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Readings and Nominations > Nominations for April 2016

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message 1: by Marie (last edited Mar 05, 2016 02:14AM) (new)

Marie Williams | 713 comments Mod
Our theme for April will be classic Science Fiction. After three months of War and Peace, I thought we all might appreciate something a little lighter and quicker to read. Suggestions are below for a starting point. Anything is welcome, but should be suitable to a one month schedule.

Jules Verne
20000 Leagues Under the Sea
Journey to the Center of the Earth

HG Wells
The Time Machine
The War of the Worlds
The Invisible Man

Ray Bradbury
Fahrenheit 451

H P Lovecraft
The Case of Charles Dexter Ward
At the Mountains of Madness

Mary Shelley
Frankenstein
The Last Man

Robert Louis Stevenson
The Strange Case of Dr. Jekyll and Mr. Hyde



message 2: by Marie (new)

Marie Williams | 713 comments Mod
I do think if we were to choose Frankenstein, it should be a double reading with Dr Jekyll, since they share similar themes.


message 3: by Susan (new)

Susan Catalano (susancatalano) | 1 comments I would like to read Ray Bradbury's Fahrenheit 451, but I don't think I've read Dr. Jekyll, so that would be a good choice too. It's a tough list to choose from!


Linda Abhors the New GR Design | 531 comments Marie wrote: "I do think if we were to choose Frankenstein, it should be a double reading with Dr Jekyll, since they share similar themes."

Love that idea! I think I've read 30% of these at some time or another, but some of them would be nice to re-read. Sadly, I tried Verne's "Mysterious Island", to read a copy which I found in an antiques shop a long time ago.....was kind of bored by it.
Also, just because I live where I live, Lovecraft is a cool idea, too. Have the complete works, but haven't read it yet.


message 5: by QNPoohBear (last edited Mar 05, 2016 03:52PM) (new)

QNPoohBear | 470 comments I'd be up for Jules Verne or H.G. Wells. I'm not into Lovecraft despite the fact that he loved Providence. I've read Frankenstein and Dr. Jekyll and Mr. Hyde and I believe Fahrenheit 451 was a summer reading assignment when I was in high school.


message 6: by Sara (new)

Sara (phantomswife) Fahrenheit 451 is on my challenge list, so OK with me.
I would join with Frankenstein and Dr. Jekyll. Not a big fan of Lovecraft.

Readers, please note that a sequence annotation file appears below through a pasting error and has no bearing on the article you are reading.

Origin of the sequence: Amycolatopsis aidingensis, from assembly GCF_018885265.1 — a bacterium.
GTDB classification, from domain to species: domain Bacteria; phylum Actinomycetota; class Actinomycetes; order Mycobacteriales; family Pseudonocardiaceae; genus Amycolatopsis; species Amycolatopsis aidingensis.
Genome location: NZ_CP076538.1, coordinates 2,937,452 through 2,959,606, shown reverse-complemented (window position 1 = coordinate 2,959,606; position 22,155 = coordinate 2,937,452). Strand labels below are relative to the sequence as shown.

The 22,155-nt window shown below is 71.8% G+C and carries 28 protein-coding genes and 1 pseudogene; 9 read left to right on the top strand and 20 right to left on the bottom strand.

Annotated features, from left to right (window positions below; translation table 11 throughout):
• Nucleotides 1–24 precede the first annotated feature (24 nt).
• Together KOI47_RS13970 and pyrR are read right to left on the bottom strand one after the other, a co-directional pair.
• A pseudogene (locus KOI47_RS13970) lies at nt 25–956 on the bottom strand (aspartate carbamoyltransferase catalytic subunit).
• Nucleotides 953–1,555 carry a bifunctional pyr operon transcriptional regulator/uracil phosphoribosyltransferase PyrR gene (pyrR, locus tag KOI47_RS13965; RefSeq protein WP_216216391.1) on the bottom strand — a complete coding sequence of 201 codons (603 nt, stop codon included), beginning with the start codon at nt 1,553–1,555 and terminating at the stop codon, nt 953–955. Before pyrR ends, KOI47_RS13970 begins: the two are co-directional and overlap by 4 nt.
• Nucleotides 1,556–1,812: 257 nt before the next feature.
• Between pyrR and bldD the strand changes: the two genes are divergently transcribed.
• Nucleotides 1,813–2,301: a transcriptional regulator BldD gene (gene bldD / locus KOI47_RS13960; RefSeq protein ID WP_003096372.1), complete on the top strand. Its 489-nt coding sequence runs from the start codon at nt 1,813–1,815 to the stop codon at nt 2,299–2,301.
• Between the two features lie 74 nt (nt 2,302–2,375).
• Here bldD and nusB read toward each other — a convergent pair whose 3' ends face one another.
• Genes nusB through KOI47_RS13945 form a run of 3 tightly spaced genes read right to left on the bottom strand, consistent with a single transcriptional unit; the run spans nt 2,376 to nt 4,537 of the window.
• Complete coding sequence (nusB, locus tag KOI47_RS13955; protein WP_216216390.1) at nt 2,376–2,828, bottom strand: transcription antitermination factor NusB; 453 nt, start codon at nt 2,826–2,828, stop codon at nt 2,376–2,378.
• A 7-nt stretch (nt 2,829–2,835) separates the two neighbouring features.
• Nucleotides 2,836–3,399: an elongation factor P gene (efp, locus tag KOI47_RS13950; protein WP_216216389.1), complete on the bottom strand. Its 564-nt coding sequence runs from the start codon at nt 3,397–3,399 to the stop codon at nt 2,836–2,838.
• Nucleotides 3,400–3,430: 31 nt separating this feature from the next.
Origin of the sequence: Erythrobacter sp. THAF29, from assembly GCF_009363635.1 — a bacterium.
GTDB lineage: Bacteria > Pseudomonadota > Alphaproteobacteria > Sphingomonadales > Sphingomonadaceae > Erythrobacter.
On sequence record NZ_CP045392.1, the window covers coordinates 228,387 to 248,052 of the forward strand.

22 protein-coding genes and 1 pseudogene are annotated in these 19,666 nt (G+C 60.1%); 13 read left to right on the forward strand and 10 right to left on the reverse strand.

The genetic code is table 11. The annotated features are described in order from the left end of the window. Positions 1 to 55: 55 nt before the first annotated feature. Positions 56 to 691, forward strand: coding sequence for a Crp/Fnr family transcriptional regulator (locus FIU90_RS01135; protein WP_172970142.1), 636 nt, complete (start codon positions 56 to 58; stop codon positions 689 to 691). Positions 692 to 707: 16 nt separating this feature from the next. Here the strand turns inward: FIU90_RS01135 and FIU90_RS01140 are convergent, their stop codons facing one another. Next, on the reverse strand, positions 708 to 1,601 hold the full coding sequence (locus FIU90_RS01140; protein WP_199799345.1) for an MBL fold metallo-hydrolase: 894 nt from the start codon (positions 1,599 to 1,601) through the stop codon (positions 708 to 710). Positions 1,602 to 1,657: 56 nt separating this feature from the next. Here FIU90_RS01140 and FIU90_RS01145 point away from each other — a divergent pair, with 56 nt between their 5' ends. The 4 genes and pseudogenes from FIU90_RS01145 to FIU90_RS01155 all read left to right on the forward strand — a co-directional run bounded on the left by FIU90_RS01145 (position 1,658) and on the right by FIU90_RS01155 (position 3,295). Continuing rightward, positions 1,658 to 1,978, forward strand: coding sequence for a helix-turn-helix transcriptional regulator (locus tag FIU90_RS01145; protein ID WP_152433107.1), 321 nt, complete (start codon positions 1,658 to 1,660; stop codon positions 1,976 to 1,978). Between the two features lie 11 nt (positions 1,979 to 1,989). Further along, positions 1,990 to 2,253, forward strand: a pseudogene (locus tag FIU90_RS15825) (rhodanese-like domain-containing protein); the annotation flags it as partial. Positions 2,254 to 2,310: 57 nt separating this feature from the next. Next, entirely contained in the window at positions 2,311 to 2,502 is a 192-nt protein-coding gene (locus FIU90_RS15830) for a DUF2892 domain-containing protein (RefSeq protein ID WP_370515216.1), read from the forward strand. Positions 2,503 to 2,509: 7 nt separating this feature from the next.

message 7: by Erik (last edited Mar 06, 2016 06:14PM) (new)

Erik (airxx) | 127 comments A nice selection list @Marie

While partial to Lovecraft, I doubt this is a crowd pleaser and will pass on it.

I'd say Bradbury then... it has been a long while (High School for me too). I've read everything on the list except "The Last Man", but can't imagine this story being better than Bradbury's.


message 8: by Marie (last edited Mar 07, 2016 09:45PM) (new)

Marie Williams | 713 comments Mod
Apologies everyone, I had my wireless company changed, and it has been unreliable at best. They had to come fix it today, because I couldn't keep a connection for more than a few minutes.

So, yes to Farenheit 451, and Frankenstein/Dr Jekyll. I've had a couple of messages in support of Verne but no specific title, so I'll choose 20,000 Leagues Under the Sea if that's all right with everyone. I haven't read Jules Verne, but at least I'm familiar with it from the film.

I've read Frankenstein/Dr Jekyll but I'm happy to read them again. Farenheit 451 was a school project for me too, but the only thing I remember about it is having my wisdom teeth out. I heard a partial reading of Charles Dexter Ward at Hammond Castle in Massachusetts years ago, but never finished it. I liked it, but can see why they're an acquired taste.


Andrea AKA Catsos Person (catsosperson) | 127 comments Marie, I haven't read "Farenheit 451" before but I have read "Frankenstein, Dr Jeckyll, and 20,00 Leagues.


message 10: by QNPoohBear (new)

QNPoohBear | 470 comments Frankenstein is a tough read if all you know is the silly movies. I hate that pop culture has turned Mary Shelley's "creature" into a "monster." They miss the point of the story.

All I remember from Fahrenheit 451 is burning of the books and virtual reality. We also read Brave New World in high school. I think my teachers were paranoid about the emerging digital age.


message 11: by Sara (new)

Sara (phantomswife) I agree that Frankenstein is an important read that has been ruined by pop culture. It has been a long time since I read it and I would be more than willing to go again. I don't think I have ever read Dr. Jekyll and I will be interested in seeing how that differs from the popular culture version of it.


Linda Abhors the New GR Design | 531 comments QNPoohBear wrote: "Frankenstein is a tough read if all you know is the silly movies. I hate that pop culture has turned Mary Shelley's "creature" into a "monster." They miss the point of the story.

All I remember f..."


Perhaps rightly so....some of them are probably still trying to figure out how to open email.


message 13: by Erik (new)

Erik (airxx) | 127 comments "Quiet! Quiet I say... or you will be writing 500 sentences using the word 'persnickety' properly! "

Ah, the memories of writing 'chrysanthemum' 500 times too... (cursed the English teacher the whole time! )

Sorry... school flashbacks.

I can read any of the above again. I reread most all my books multiple times anyhow, and always find something new I missed the first time through.